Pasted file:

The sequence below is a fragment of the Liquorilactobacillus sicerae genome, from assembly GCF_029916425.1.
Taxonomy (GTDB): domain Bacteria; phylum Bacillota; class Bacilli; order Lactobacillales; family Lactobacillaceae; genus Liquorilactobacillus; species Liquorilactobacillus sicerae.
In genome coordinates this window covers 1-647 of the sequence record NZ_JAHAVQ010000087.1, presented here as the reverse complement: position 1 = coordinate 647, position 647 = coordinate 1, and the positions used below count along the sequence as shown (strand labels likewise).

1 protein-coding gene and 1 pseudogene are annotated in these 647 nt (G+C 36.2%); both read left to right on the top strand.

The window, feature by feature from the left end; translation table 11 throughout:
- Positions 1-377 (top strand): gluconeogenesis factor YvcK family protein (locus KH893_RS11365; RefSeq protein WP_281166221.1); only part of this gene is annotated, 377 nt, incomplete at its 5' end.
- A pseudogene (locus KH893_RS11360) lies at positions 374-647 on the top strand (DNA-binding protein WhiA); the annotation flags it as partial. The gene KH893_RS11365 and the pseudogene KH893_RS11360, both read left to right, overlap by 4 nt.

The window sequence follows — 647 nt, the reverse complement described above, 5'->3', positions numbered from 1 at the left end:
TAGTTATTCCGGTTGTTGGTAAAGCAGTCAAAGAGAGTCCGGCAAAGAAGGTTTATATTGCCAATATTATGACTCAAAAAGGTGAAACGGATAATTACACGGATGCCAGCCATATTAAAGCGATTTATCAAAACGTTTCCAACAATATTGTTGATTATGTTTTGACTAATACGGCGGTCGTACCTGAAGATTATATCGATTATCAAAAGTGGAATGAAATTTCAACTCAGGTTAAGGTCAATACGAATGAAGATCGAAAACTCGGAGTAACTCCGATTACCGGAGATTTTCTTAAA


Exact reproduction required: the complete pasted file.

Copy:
The sequence below is a fragment of the Liquorilactobacillus sicerae genome, from assembly GCF_029916425.1.
Taxonomy (GTDB): domain Bacteria; phylum Bacillota; class Bacilli; order Lactobacillales; family Lactobacillaceae; genus Liquorilactobacillus; species Liquorilactobacillus sicerae.
In genome coordinates this window covers 1-647 of the sequence record NZ_JAHAVQ010000087.1, presented here as the reverse complement: position 1 = coordinate 647, position 647 = coordinate 1, and the positions used below count along the sequence as shown (strand labels likewise).

1 protein-coding gene and 1 pseudogene are annotated in these 647 nt (G+C 36.2%); both read left to right on the top strand.

The window, feature by feature from the left end; translation table 11 throughout:
- Positions 1-377 (top strand): gluconeogenesis factor YvcK family protein (locus KH893_RS11365; RefSeq protein WP_281166221.1); only part of this gene is annotated, 377 nt, incomplete at its 5' end.
- A pseudogene (locus KH893_RS11360) lies at positions 374-647 on the top strand (DNA-binding protein WhiA); the annotation flags it as partial. The gene KH893_RS11365 and the pseudogene KH893_RS11360, both read left to right, overlap by 4 nt.

The window sequence follows — 647 nt, the reverse complement described above, 5'->3', positions numbered from 1 at the left end:
TAGTTATTCCGGTTGTTGGTAAAGCAGTCAAAGAGAGTCCGGCAAAGAAGGTTTATATTGCCAATATTATGACTCAAAAAGGTGAAACGGATAATTACACGGATGCCAGCCATATTAAAGCGATTTATCAAAACGTTTCCAACAATATTGTTGATTATGTTTTGACTAATACGGCGGTCGTACCTGAAGATTATATCGATTATCAAAAGTGGAATGAAATTTCAACTCAGGTTAAGGTCAATACGAATGAAGATCGAAAACTCGGAGTAACTCCGATTACCGGAGATTTTCTTAAA